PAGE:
The 9 Best Radio Station Albums

Last week, The Weeknd dropped the year’s first blockbuster album, Dawn FM. His last album, After Hours, unspooled a cinematic storyline that paid tribute to various films; this time, he uses radio as a narrative device, as the songs play like listening to an adult contemporary station. Jim Carrey is the reassuring, slightly creepy voice of a DJ on 103.5 Dawn FM, while The Weeknd’s cheesy sing-song station ID jingle is one of the album’s catchiest earworms.

The Weeknd isn’t the first musician to use this concept. Classic albums by some of the most revered bands and rappers of all time have also been structured like a radio station flipping between tracks, sometimes criticizing the state of radio, sometimes paying tribute to the medium, and sometimes just goofing around. Here’s a look back at 9 of the best albums from the past half century that deployed the concept.

9. Queens of the Stone Age – Songs For The Deaf (2002)

This was Queens of the Stone Age’s big breakthrough album, with Dave Grohl sitting in on drums, spinning off the hits “No One Knows” and “Go With The Flow.” It’s running theme, with a car radio tracing a road trip from L.A. out to the California desert, lampoons the same kinds of rock stations that now had the band in heavy rotation. The album opens with KLON Los Angeles Clone Radio proudly proclaiming, “We play the songs that sound more like everyone else than anyone else.” But by the end, the epic centerpiece “God Is In The Radio” establishes a slightly more favorable view of the FM dial. Musicians including The Cramps frontman Lux Interior and Marilyn Manson’s Twiggy Ramirez play the DJs that pop up throughout.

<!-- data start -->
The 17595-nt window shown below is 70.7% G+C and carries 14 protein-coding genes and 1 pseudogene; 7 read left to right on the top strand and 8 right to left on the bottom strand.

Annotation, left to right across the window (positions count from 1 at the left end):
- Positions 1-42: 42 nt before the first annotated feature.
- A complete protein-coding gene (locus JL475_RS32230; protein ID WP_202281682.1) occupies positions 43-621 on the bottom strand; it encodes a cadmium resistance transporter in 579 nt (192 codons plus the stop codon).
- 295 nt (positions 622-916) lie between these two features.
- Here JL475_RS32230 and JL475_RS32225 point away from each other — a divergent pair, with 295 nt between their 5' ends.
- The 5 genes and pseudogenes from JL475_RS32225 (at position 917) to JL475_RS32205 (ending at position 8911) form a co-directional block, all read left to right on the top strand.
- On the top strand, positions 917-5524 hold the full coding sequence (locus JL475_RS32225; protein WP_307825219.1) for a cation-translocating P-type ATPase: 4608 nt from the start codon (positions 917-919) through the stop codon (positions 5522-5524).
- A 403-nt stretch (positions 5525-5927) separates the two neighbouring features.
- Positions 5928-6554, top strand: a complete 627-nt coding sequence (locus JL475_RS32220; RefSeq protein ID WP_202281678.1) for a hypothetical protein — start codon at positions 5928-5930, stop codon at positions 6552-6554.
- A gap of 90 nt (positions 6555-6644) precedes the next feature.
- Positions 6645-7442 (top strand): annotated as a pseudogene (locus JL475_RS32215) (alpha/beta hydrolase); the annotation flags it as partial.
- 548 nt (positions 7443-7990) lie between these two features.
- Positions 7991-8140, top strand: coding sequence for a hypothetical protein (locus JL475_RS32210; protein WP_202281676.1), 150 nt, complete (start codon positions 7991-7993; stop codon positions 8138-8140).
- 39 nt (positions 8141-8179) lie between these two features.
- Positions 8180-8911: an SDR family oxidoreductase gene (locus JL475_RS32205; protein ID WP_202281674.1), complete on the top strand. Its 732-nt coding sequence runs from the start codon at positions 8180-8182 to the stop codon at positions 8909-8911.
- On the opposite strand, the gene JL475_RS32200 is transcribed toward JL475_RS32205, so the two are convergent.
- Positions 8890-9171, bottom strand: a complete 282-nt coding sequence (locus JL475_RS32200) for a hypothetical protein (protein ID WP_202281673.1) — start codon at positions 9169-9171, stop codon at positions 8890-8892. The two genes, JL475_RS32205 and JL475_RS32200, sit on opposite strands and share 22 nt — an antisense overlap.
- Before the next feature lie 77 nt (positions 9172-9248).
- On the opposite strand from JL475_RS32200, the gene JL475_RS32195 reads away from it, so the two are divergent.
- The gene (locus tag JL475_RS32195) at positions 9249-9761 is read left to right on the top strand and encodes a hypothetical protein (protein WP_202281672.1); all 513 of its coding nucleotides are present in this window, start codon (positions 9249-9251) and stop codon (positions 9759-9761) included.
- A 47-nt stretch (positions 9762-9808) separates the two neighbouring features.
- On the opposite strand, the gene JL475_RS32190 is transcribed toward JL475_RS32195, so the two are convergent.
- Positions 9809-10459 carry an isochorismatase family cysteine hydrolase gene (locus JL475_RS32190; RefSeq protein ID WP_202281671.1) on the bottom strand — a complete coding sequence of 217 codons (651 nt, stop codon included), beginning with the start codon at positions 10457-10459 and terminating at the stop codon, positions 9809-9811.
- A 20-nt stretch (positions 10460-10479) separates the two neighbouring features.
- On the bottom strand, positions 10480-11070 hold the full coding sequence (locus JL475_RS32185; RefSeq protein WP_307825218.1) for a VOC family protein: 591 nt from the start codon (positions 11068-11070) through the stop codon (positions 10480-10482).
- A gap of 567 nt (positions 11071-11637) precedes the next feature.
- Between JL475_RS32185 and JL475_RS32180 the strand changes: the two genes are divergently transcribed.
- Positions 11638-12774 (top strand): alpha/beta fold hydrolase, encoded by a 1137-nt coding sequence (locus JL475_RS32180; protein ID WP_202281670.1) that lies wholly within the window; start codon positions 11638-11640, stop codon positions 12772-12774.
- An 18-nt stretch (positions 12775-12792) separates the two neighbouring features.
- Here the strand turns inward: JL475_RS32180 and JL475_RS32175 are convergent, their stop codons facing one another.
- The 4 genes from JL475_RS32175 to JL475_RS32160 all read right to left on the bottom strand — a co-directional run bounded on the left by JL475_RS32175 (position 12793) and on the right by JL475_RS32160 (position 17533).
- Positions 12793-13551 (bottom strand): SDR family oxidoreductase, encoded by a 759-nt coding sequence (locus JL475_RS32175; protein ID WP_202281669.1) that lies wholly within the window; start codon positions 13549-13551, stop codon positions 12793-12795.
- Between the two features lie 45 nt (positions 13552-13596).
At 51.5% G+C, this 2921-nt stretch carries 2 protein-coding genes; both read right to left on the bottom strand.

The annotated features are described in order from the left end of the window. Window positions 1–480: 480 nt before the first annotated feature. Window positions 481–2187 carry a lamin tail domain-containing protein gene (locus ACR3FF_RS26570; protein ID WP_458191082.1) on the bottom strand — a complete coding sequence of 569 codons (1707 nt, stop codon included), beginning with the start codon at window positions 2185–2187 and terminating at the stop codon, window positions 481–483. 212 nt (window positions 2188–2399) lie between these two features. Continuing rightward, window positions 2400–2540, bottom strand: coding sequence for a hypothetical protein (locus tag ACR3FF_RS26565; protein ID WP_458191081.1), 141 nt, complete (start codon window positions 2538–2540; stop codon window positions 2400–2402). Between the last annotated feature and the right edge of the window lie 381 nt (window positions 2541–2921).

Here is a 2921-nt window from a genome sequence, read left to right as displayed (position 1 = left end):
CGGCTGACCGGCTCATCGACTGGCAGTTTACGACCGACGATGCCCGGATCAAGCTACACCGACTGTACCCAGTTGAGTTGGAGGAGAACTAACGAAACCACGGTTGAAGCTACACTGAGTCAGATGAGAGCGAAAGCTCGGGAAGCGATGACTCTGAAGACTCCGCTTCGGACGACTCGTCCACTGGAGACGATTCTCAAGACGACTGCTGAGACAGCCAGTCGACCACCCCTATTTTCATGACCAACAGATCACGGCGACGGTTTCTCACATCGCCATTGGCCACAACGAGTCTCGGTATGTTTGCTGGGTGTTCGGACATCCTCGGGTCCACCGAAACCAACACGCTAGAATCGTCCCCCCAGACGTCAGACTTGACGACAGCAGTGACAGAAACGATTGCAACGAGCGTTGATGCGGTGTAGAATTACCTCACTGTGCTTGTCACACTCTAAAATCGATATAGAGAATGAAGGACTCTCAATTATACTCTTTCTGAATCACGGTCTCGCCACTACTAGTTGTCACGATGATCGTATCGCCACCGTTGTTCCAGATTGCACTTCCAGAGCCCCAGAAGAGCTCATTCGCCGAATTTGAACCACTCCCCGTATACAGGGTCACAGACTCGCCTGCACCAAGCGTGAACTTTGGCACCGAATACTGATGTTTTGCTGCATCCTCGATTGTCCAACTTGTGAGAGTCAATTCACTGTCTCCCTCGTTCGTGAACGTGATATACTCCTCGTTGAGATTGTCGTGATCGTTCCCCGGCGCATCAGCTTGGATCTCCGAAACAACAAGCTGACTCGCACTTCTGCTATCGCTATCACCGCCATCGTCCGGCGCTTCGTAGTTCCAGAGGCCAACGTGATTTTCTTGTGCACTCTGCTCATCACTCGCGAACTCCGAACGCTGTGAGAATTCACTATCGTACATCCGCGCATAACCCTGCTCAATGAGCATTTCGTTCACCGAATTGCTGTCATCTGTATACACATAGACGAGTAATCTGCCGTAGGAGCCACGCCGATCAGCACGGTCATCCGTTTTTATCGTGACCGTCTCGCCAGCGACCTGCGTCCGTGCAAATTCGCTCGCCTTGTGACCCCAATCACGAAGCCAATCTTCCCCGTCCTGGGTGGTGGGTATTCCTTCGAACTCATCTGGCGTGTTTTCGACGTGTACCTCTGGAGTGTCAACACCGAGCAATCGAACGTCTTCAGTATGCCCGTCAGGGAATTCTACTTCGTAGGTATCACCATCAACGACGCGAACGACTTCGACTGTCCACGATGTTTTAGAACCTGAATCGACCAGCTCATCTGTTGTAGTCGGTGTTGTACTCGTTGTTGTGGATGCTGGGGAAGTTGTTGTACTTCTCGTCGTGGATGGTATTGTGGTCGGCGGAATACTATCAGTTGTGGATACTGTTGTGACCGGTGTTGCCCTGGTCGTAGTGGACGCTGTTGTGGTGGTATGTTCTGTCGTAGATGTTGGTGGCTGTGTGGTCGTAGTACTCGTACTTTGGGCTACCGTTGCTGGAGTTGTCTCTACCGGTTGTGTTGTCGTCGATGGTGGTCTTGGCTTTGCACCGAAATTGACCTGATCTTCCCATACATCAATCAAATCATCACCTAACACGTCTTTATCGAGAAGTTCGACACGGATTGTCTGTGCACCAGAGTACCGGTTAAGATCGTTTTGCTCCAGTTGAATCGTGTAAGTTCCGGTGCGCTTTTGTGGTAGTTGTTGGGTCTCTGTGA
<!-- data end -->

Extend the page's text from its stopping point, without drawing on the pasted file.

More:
8. Oneohtrix Point Never – Magic Oneohtrix Point Never (2020)

OK, it’s not technically a radio station album–instead, Daniel Lopatin tweaks radio static and glossy Top 40 aesthetics into something avant garde yet strangely beautiful. But it’s easy to imagine that Magic Oneohtrix Point Never, executive produced by Tesfaye, was on some level a precursor to Dawn FM, which features Lopatin’s production on 13 tracks. The two began collaborating after Lopatin scored the Tesfaye-starring Uncut Gems.

7. Various Artists – Reservoir Dogs: Original Motion Picture Soundtrack (1992)

Quentin Tarantino’s debut unfolds over the course of a weekend, with the fictitious radio station K-Billy’s “Super Sounds of the Seventies Weekend” as a sonic backdrop and infamously deadpan comedian Steven Wright playing DJ. The soundtrack album, then, becomes essentially a half hour of listening to K-Billy, complete with extra Steven Wright interludes, as he dryly introduces AM gold like “Hooked On A Feeling” and “Stuck in the Middle with You.”

6. The Carpenters – Now & Then (1973)

This may have been the first really popular work of ‘60s nostalgia. The entire second half of the brother/sister duo’s fifth album was taken up by the single “Yesterday Once More” and an interlinked medley of hit songs from 1961-64, including classics by the Beach Boys, Bobby Vee, and the Chiffons. Carpenters guitarist Tony Peluso plays the part of the radio DJ escorting you through the oldies, with Richard and Karen’s cousin Mark in a cameo as a listener who calls into the station.

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